individual with a historical, imperative firmness. Yet, society's 
‘*in front of" the individual is, at the same time, a "within." 
The harsh indifference toward the individual also is an interest: 
social objectivity needs general individual subjectivity, although 
it does not need any particular individual subjectivity. It is 
these characteristics which make society a structure intermediate 
between the subject and an absolutely impersonal generality and 

The following observation, for instance, points in this direc- 
tion. As long as the development of an economy does not yet 
produce objective prices, properly speaking; as long as knowl- 
edge and regulation of demand, offer, production costs, amounts 
at risk, gain, etc., do not yet lead to the idea that a given piece of 
merchandise is worth so much and must have such and such a 
fixed price — so long is the immediate interference of society and 
its organs and laws with the affairs of commerce (particularly 
in regard to the price and stability of commerce) much more 
strong and rigorous than under other conditions. Price taxes, 
the surveillance of quantity and quality of production, and, in 
a larger sense, even sumptuary laws and consumers' obligations, 
often emerged at that stage of economic development at which 
the subjective freedom of commerce strove after stable objec- 
tivity, without, however, yet being able to attain any pure, 
abstract objectivity in determining prices. It is at this stage that 
the concrete generality, the living objectivity of society enters, 
often clumsily, obstructively, schematically, but yet always as a 
super-subjective power which supplies the individual with a 
norm before he derives this norm directly from the structure 
of the matter at issue and its understood regularity. 

On a much larger scale, this same formal development, from 
subordination under society to subordination under objectivity, 
occurs in the intellectual sphere. All of intellectual history shows 
to what extent the individual intellect fills the content of its 
truth-concepts only with traditional, authoritative conceptions 
which are "accepted by all," long before he confronts the object 
directly and derives the content of the truth-concepts from its 

Society and ‘'Objectivity** 259 

objectivity. Initially, the support and the norm of the inquiring 
mind are not the object, whose immediate observation and 
interpretation the mind is entirely unable to manipulate, but 
the general opinion of the object. It is this general opinion 
which mediates theoretical conceptions, from the silliest super- 
stition to the subtlest prejudices, which almost entirely conceal 
the lacking independence of their recipient and the un-objective 
nature of their contents. It seems as if man could not easily bear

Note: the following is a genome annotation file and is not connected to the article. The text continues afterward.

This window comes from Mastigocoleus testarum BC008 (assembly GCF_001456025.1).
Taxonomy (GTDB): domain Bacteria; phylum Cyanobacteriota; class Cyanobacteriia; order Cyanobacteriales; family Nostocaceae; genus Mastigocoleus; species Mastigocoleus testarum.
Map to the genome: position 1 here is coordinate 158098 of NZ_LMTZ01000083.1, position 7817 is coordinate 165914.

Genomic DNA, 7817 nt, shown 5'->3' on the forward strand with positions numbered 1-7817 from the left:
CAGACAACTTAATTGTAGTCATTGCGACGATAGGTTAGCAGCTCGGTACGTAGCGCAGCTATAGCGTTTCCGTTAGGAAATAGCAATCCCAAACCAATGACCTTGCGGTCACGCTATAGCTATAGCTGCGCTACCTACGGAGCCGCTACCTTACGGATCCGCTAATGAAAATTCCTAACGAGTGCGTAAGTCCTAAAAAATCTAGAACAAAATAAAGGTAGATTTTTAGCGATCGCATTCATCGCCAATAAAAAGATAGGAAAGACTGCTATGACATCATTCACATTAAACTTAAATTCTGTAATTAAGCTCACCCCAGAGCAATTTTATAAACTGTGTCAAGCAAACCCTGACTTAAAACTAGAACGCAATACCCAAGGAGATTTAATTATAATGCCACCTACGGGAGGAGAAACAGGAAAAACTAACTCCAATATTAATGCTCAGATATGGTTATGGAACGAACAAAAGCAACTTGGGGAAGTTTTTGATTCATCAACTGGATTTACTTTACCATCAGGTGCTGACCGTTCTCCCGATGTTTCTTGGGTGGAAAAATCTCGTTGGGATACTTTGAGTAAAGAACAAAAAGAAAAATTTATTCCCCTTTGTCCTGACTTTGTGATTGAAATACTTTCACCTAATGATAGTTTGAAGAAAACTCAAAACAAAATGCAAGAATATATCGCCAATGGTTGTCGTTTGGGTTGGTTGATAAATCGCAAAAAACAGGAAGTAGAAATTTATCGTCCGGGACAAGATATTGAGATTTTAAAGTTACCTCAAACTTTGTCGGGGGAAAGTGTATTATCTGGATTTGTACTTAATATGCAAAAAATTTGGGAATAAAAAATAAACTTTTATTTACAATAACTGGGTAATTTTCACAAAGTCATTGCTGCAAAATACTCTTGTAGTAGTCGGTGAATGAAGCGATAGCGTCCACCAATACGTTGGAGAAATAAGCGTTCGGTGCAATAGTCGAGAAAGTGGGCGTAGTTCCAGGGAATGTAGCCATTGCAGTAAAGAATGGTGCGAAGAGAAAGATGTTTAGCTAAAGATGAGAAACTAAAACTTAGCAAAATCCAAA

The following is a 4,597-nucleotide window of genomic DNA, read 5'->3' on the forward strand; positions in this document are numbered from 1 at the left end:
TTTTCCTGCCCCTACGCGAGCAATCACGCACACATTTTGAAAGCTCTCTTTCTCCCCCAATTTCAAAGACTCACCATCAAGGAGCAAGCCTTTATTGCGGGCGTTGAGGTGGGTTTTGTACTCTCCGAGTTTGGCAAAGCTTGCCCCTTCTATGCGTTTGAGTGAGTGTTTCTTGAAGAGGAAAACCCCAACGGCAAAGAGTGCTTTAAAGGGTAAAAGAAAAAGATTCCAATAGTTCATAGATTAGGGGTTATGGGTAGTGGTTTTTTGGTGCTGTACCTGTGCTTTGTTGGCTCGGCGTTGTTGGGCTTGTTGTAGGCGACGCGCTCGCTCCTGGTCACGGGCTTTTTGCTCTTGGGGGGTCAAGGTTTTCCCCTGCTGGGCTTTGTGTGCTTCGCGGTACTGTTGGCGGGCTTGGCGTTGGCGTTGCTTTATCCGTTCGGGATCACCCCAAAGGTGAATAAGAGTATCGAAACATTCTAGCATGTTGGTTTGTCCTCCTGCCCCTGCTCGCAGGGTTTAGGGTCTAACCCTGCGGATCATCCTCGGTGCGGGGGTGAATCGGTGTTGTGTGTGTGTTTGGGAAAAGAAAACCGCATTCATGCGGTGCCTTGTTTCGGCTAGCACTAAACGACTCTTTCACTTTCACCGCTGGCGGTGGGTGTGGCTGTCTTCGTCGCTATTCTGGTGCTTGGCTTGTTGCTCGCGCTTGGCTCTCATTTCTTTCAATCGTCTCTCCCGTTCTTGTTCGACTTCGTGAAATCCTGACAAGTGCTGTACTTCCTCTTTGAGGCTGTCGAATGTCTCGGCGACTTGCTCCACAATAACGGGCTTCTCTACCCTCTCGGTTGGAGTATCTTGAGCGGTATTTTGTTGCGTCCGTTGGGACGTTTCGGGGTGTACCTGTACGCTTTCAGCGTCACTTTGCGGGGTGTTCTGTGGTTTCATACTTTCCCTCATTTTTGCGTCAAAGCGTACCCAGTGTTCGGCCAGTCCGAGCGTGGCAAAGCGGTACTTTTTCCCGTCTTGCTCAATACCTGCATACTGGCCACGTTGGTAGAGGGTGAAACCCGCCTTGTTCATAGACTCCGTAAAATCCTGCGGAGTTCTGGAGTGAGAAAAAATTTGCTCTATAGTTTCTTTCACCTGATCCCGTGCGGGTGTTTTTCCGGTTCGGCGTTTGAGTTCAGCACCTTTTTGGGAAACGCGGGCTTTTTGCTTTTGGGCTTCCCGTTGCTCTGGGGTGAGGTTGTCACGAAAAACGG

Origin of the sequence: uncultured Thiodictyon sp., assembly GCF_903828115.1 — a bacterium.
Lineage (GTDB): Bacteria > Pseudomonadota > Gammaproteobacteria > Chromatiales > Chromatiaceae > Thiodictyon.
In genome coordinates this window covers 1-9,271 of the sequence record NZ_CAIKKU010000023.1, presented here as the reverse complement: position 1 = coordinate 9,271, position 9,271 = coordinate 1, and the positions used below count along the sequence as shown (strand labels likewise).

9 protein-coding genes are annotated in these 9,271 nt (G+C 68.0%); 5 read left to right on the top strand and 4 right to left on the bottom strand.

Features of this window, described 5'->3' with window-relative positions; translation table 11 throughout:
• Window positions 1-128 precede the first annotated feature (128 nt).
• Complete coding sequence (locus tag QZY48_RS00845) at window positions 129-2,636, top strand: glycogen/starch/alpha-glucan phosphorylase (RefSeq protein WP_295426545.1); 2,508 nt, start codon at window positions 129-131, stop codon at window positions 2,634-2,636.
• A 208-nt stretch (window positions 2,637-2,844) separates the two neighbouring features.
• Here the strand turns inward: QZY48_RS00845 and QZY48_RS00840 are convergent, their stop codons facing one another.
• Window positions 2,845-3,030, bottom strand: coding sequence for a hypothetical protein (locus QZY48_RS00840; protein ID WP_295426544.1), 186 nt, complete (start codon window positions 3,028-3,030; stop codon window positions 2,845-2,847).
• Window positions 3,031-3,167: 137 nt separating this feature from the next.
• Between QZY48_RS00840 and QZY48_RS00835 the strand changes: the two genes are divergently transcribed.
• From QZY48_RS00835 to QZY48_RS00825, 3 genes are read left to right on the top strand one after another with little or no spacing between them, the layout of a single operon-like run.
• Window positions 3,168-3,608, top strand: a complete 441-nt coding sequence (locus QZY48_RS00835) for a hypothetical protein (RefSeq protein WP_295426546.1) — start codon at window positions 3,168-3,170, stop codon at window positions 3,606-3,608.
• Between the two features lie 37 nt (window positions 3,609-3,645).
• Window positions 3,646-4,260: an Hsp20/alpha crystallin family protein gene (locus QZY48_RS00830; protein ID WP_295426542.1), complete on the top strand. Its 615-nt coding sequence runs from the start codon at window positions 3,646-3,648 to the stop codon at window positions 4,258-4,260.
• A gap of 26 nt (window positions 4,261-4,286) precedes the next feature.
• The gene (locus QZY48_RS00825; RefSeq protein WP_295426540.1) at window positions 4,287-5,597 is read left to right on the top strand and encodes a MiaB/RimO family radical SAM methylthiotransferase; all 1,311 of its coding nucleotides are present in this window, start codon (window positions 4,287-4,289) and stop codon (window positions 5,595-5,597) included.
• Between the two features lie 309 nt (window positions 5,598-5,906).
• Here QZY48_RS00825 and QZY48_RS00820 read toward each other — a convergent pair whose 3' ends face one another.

looking the object in the eye; as if he were equal neither to the 
rigidity of its lawfulness nor to the freedom which the object, 
in contrast to all coercion coming from men, gives him. By com- 
parison, to bow to the authority of the many or their representa- 
tives, to traditional opinion, to socially accepted notions, is 
something intermediate. Traditional opinion, after all, is more 
modifiable than is the law of the object; in it, man can feel 
some psychological mediation; it transmits, as it were, something 
which is already digested psychologically. At the same time, it 
gives us a hold, a relief from responsibility — the compensation 
for the lack of that autonomy which we derive from the purely 
intrinsic relationship between ego and object. 

The concept of objective justice, no less than the concept of 
truth, finds ite intermediate stage, which leads toward the ob- 
jective sense of “justice,** in social behavior. In the field of 
criminal law, as well as in all other regulations of life, the 
correlation between guilt and expiation, merit and reward, 
service and counter-service, is first, evidently, a matter of social 
expediency or of social impulses. Perhaps the equivalence of 
action and reaction, in which justice consists, is never an analyt- 
ical equivalence directly resulting from these elements, but 
always requires a third element, an ideal, a purpose, a norm- 
setting situation, in which the first two elements create or 
demonstrate their mutual correspondence synthetically. Origi- 
nally, this third element consists in the interests and forms of 
the general life which surrounds the individuals, that is, the 
subjects of the realization of justice. This general life creates, 
and acts on, the criteria of justice or injustice in the relation 
between action and reaction — of justice or injustice which can- 
not be ascertained in the action-and-reaction in isolation. Above 
this process, and mediated by it, there rises, at an objectively 

260 Subordination under a Principle 

and historically later stage, the necessity of the ‘‘just** corre- 
spondence between action and reaction, a correspondence which 
emerges in the comparison of these two elements themselves. 
This higher norm, which perhaps even in this later phase con- 
tinues to determine weight and counter-weight according to its 
own scale, is completely absorbed by the elements themselves; 
it has become a value which seems to originate with them and 
operates out of them. Justice now appears as an objective rela- 
tionship which follows necessarily from the intrinsic significance 
of sin and pain, good deed and happiness, offer and response. 
It must be realized for its own sake: fiat justitia, pereat mundus. 
It was, by contrast, the very preservation of the world which, 
from the earlier standpoint, constituted the ground of justice. 
Whatever the ideal sense of justice may be (which is not the 
topic of discussion here), the objective law, in which justice, 
purely for its own sake, embodies itself, and which claims com-